Lastly, something else already alluded to by others here.... Clearly those of us riding the 1800 with dual front brakes which are linked with the rear brakes enjoy an advantage including a wider range of response & control with each front brake absorbing essentially half the brake load on the front wheel compared with the1300.
 

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Braking distances from 60-0 mph (MCNews.com Jan. 2008):

VTX 1800: 109 ft.
Yamaha YZF-R1 ('07): 117.9 ft.
Yamaha Raider: 120 ft.
VTX 1300: 122 ft.
 

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Braking distances from 60-0 mph (MCNews.com Jan. 2008):

VTX 1800: 109 ft.
Yamaha YZF-R1 ('07): 117.9 ft.
Yamaha Raider: 120 ft.
VTX 1300: 122 ft.
Good info, for sure. My 1800 stopped better than my Harley with ABS. The linked braking system, IMO, was a great idea. I don't know if the 1300 has that, but if not it should.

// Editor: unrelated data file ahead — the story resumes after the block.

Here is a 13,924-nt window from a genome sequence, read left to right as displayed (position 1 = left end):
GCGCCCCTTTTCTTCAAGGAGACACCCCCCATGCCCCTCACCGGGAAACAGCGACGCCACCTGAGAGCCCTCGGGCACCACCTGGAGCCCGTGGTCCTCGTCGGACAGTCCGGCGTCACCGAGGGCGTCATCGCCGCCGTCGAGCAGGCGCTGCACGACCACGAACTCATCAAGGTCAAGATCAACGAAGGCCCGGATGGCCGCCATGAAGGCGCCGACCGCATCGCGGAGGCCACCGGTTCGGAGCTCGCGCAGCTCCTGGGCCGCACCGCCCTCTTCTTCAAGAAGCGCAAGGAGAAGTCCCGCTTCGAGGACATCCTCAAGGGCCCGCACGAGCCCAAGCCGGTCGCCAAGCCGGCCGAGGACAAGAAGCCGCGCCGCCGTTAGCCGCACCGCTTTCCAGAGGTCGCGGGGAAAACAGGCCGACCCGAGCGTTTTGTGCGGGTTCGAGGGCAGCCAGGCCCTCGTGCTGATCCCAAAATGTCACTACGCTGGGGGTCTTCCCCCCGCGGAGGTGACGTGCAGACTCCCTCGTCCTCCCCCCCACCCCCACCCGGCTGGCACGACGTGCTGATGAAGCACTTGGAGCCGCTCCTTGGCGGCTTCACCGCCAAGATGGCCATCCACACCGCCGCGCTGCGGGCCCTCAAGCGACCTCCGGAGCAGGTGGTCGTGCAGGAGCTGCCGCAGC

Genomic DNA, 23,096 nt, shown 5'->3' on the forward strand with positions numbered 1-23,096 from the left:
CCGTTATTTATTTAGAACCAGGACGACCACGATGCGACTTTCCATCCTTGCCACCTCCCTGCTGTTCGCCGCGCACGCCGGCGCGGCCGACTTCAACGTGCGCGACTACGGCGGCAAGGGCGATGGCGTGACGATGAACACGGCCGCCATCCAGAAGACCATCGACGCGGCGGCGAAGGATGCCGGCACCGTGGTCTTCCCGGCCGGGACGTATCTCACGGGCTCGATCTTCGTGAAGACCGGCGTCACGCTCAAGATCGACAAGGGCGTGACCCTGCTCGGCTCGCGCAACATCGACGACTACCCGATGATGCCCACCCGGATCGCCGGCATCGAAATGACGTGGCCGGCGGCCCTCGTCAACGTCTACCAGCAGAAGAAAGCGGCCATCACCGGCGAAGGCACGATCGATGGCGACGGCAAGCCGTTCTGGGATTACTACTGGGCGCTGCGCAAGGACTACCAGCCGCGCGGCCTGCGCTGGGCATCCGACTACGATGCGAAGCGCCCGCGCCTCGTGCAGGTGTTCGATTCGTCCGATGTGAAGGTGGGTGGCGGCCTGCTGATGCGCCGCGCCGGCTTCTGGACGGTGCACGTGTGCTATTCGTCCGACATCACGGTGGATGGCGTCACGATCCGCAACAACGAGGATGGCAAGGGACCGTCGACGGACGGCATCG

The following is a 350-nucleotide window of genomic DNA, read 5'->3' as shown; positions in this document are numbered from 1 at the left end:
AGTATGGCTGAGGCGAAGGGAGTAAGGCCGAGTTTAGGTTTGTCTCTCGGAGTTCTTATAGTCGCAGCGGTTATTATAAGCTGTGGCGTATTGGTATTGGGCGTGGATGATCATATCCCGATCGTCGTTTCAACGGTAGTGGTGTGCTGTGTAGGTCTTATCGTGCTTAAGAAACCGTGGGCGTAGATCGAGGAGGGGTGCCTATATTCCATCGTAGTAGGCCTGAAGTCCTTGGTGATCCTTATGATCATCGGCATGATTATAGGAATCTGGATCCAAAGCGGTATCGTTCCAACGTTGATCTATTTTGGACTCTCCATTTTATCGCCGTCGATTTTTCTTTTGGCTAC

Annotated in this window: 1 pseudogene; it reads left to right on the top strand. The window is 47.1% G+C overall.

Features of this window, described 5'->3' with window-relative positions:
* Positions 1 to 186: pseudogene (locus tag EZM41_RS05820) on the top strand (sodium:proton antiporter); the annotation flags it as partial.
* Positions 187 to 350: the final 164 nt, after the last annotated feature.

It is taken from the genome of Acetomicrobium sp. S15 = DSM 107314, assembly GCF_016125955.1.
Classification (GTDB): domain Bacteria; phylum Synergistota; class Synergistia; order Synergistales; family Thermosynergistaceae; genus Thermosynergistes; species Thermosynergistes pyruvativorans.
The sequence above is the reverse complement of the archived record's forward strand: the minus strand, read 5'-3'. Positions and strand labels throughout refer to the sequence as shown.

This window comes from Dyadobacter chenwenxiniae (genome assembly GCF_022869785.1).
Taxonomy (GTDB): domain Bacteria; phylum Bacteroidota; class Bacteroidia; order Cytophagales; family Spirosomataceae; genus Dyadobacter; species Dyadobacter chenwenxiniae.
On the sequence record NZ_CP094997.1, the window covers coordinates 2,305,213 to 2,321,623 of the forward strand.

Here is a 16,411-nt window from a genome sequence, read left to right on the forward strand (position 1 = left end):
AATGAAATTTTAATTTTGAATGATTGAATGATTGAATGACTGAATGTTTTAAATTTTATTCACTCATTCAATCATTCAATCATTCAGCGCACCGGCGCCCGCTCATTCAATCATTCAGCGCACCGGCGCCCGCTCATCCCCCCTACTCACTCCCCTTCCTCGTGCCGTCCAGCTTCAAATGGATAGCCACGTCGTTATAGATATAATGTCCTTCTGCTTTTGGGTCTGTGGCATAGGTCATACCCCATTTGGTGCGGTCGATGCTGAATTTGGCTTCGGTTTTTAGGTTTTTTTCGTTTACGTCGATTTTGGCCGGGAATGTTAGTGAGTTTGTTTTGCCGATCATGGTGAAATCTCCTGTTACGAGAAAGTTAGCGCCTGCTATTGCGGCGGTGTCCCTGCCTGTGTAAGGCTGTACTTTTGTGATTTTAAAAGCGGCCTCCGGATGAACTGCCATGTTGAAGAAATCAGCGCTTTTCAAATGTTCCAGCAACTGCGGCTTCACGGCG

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Braking distances from 60-0 mph (MCNews.com Jan. 2008):

VTX 1800: 109 ft.
VTX 1300: 122 ft.
Very interesting to see that the extra front rotor on the 1800 decreases the braking distance despite the higher weight.
I would have expected the tire to be the limitation on the 1300 but it seems to be the actual single-rotor brake. Very interesting.
Eye-opening.
Thank you for posting the numbers! (y)
 

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Just some facts,no Bragg and no preaching the DS.......but my 1300 with foots mod and CT...stops damn near on a dime...without rear end meeting and greeting me...but I’m still respectable of the distances....Safe Braking/Riding.....
 

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When I first got my VTX 1300 took it to an abandoned parking lot to practice slow moving maneuvers, and emergency braking. I was amazed at how long it takes to bring the VTX to a full stop with hard braking using the principals of weight shift and front brake priority with the back brake hard but not locked up (difficult to manage in very hard, fast stop). It honestly felt like trying to stop a freight train compared to lighter bikes I was used to riding.
 

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Just some facts,no Bragg and no preaching the DS.......but my 1300 with foots mod and CT...stops damn near on a dime...without rear end meeting and greeting me...but I’m still respectable of the distances....Safe Braking/Riding.....

If you mount a car tire on the front it should be able to stop on a nickel!

:p